2022 was an incredible year for the IWMF. Through $600,000 in grants to 208 journalists, the IWMF supported 340 bylines by women and nonbinary journalists this year.
Below, meet just a few of our community members who are changing the narrative in news media. Their accomplishments include publishing investigations that prompted government action, taking on career-changing leadership roles, founding diverse coalitions, exposing socioeconomic disparities and much more.
They are our #JournoHeroes.
2022 Elizabeth Neuffer Fellow Maham Javaid’s career soared this year. During her time as a fellow, Maham produced stories on the war in Ukraine, mental health, labor rights and more with The Boston Globe and The New York Times.
After completing the fellowship in July, Maham landed a full-time position at The Washington Post’s General Assignment desk.
Salgu Wissmath, a nonbinary Korean American freelance photographer, participated in our 2022 Gwen Ifill Mentorship Program, where journalists from underrepresented backgrounds are paired with leaders in the field to advance their careers.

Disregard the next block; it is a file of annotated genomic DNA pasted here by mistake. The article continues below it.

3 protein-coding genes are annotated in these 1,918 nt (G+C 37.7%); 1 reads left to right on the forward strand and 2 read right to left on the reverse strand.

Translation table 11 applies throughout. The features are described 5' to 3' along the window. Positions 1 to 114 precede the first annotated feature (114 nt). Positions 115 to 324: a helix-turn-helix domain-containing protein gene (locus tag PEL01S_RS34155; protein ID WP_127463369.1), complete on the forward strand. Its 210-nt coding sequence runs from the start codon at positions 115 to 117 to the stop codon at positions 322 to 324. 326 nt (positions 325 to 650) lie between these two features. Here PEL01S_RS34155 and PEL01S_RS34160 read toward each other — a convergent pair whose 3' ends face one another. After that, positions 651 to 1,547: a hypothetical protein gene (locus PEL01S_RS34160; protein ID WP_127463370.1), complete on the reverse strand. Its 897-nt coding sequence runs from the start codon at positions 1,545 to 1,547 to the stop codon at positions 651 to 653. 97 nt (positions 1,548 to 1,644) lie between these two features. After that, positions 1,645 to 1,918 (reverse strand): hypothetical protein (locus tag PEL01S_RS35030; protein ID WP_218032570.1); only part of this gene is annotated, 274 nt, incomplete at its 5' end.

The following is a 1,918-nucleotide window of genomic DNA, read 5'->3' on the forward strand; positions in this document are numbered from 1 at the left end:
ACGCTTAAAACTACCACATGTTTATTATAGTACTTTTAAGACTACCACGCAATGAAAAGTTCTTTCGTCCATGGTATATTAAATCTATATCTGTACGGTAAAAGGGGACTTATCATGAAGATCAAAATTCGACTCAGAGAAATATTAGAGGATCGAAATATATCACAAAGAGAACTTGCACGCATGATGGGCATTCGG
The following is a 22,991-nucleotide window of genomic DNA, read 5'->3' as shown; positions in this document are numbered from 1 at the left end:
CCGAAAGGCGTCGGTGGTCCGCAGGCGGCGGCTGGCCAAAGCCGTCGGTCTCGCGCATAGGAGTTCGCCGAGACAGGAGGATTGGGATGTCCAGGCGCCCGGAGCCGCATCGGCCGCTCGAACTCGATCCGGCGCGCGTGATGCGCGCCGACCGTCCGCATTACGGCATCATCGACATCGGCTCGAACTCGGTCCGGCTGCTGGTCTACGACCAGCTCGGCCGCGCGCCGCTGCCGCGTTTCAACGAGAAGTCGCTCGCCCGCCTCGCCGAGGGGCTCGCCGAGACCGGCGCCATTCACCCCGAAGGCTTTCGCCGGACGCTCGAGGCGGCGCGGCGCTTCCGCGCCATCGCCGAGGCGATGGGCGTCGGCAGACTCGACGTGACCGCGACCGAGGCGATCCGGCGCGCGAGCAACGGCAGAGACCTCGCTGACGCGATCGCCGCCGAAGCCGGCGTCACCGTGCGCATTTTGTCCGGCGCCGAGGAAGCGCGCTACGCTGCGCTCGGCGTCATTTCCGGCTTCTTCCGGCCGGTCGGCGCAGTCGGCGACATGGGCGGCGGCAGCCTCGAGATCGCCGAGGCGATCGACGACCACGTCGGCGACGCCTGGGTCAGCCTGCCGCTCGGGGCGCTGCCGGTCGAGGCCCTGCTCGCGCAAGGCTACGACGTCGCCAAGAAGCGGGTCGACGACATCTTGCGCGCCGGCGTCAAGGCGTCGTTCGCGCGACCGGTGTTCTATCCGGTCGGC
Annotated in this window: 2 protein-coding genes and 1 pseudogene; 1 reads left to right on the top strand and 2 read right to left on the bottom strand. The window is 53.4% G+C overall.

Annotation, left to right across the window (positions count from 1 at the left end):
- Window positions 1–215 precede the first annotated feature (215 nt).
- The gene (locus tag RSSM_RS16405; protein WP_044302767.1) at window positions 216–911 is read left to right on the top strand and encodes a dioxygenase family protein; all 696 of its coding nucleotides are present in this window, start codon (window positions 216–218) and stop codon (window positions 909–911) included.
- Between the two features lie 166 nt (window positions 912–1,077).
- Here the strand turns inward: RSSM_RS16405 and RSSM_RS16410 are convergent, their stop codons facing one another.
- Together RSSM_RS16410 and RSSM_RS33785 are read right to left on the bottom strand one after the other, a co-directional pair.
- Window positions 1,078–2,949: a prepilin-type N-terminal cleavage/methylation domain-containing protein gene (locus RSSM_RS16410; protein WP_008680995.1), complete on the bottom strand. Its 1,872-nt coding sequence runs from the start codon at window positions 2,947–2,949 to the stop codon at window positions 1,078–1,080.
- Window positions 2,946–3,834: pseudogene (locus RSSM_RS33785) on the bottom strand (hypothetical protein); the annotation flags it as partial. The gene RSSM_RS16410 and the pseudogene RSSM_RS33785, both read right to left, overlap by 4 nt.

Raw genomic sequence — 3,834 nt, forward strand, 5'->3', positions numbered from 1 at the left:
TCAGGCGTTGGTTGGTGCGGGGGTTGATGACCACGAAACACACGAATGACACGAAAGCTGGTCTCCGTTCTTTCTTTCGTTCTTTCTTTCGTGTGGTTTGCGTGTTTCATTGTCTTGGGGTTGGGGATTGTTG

Salgu is ahead of the curve — they were named AAJA’s Emerging Journalist of the Year this summer!
Mumbai-based freelance journalist Bhavya Dore, a 2021 Kim Wall Memorial Fund grantee, published her feature “The Match” this fall. The story follows European adults who were adopted from Sri Lanka as children who are now searching for their birth mothers.
“[Kim went] after things that are peculiar, unexplored and that lie in the nooks and crannies of beats. Her work was dazzling and fascinating, and that’s what I hope to pursue,” Bhavya said of Kim Wall’s legacy.
Gwen Ifill Mentorship Program fellow Polly Irungu celebrated a career milestone in 2020 when she founded Black Women Photographers. From launching large-scale grants to being hired this year as the first photo editor for the Office of Vice President Kamala Harris (!), Polly is continuing her stream of successes.